Do you know why it's important to digitize your journey maps?

In the past, I've written about some of the myths of journey mapping. One of those myths was:

Without a digital mapping platform, I can't even begin to map.

You probably know by now that I'm an advocate of digitizing your maps, for a variety of reasons, not the least of which is that it checks the box for the basic tenets of mapping, including maps must be:

  • created collaboratively, with customers and with other stakeholders
  • shared with the employees who impact the journey that was mapped
  • updated to always reflect the current state of the experience
  • communicated by using them as onboarding and training tools for your organization
  • brought to life with data and artifacts
  • validated by customers, if you started with assumptive maps
  • actionable, meaning they must include enough detail and data to not only truly understand what's going well and what's not but to also be able to identify the moments of truth

 

Let me go back to the myth for a moment: Without a digital mapping platform, I can't even begin to map.

You absolutely can map without a digital platform; as a matter of fact, I often like to start my journey mapping sessions with butcher paper and sticky notes because it gets people: out of their seats and involved; up and thinking; and collaborating, questioning, and learning. It's more of a design-thinking, creative approach.

But you can't stop there. I think this is often why maps fail. Digitizing your maps makes all of those basic tenets possible. Some digital platforms offer features that allow you to assign ownership and to develop actions plans to ensure accountability for making improvements and driving change. No more maps rolled up under your desk or stored in a closet! Of course, you must take that step to transfer from analog to digital, but that's fairly straightforward.

I'm often asked about journey mapping platforms: which one to use, capabilities to consider, etc. Think about what you want your platform to be able to do. Here are just some of the questions your should be asking:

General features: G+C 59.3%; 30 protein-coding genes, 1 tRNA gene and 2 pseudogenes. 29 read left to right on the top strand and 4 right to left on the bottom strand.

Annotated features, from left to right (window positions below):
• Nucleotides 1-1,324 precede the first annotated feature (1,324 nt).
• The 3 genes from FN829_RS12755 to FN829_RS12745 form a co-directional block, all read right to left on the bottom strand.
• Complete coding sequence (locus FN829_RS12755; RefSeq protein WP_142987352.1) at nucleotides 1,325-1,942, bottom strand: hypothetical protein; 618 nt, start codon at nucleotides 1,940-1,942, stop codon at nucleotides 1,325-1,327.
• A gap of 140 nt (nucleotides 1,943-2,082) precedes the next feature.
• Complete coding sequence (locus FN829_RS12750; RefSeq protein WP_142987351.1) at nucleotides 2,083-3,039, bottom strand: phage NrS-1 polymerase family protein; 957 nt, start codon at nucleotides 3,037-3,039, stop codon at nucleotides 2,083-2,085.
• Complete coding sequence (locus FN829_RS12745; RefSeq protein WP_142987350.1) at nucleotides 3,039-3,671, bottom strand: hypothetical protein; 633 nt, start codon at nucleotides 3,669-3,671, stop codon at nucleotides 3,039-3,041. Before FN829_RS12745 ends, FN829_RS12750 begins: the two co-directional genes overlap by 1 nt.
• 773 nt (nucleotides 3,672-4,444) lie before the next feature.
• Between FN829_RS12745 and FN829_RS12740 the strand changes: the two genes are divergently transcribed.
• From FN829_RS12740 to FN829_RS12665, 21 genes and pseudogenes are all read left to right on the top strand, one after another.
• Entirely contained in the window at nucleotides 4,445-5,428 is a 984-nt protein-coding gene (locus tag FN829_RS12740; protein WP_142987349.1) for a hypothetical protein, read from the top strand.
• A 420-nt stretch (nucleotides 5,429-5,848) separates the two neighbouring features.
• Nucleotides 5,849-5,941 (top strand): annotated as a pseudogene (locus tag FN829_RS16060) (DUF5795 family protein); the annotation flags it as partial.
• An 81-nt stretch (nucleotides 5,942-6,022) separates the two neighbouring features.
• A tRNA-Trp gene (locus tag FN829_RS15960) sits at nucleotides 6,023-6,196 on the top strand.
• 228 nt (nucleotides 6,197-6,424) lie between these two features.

• Is it flexible, allowing you to adjust the columns and the swim lanes?
  • Can you map actual customer steps, not just stages and touchpoints?
  • Does it allow you to capture not only what the customer is doing but also what the customer is thinking and feeling?
  • Can you display the persona for which you are mapping right there with the map?
  • Are you able to bring data into the map? Is it connected to or integrated with a VoC platform or a CRM system?
  • Are you able to analyze the maps and prioritize moments of truth within the platform?
  • Does it help you take the map from tool to process?
  • Can you assign tasks and owners?
  • Does it allow you to create action plans?
  • Is it collaborative? Can others view/edit the maps?
  • Does it have validation capabilities, often in the form of an integrated online community platform or survey platform?
  • Can customers add comments, video, or pictures to help bring the journey to life?

 

Regarding which one to use, here are a couple of informative sources to help you get started.

 

An important thing to note is this: Just because you've mapped doesn't mean your done. The map is really just the beginning. It should be detailed enough to help you understand the current state experience and to identify what's working and what's not. From there, you must do the work. You have to conduct root cause analysis, prioritize moments of truth, design the future state experience, test the new experience, and fail fast. Do it again.

Nothing changes if nothing changes. Get mapping!

Man is always inclined to be intolerant toward the thing, or person, he hasn't taken the time adequately to understand. -Robert R. Brown

Read the original post here.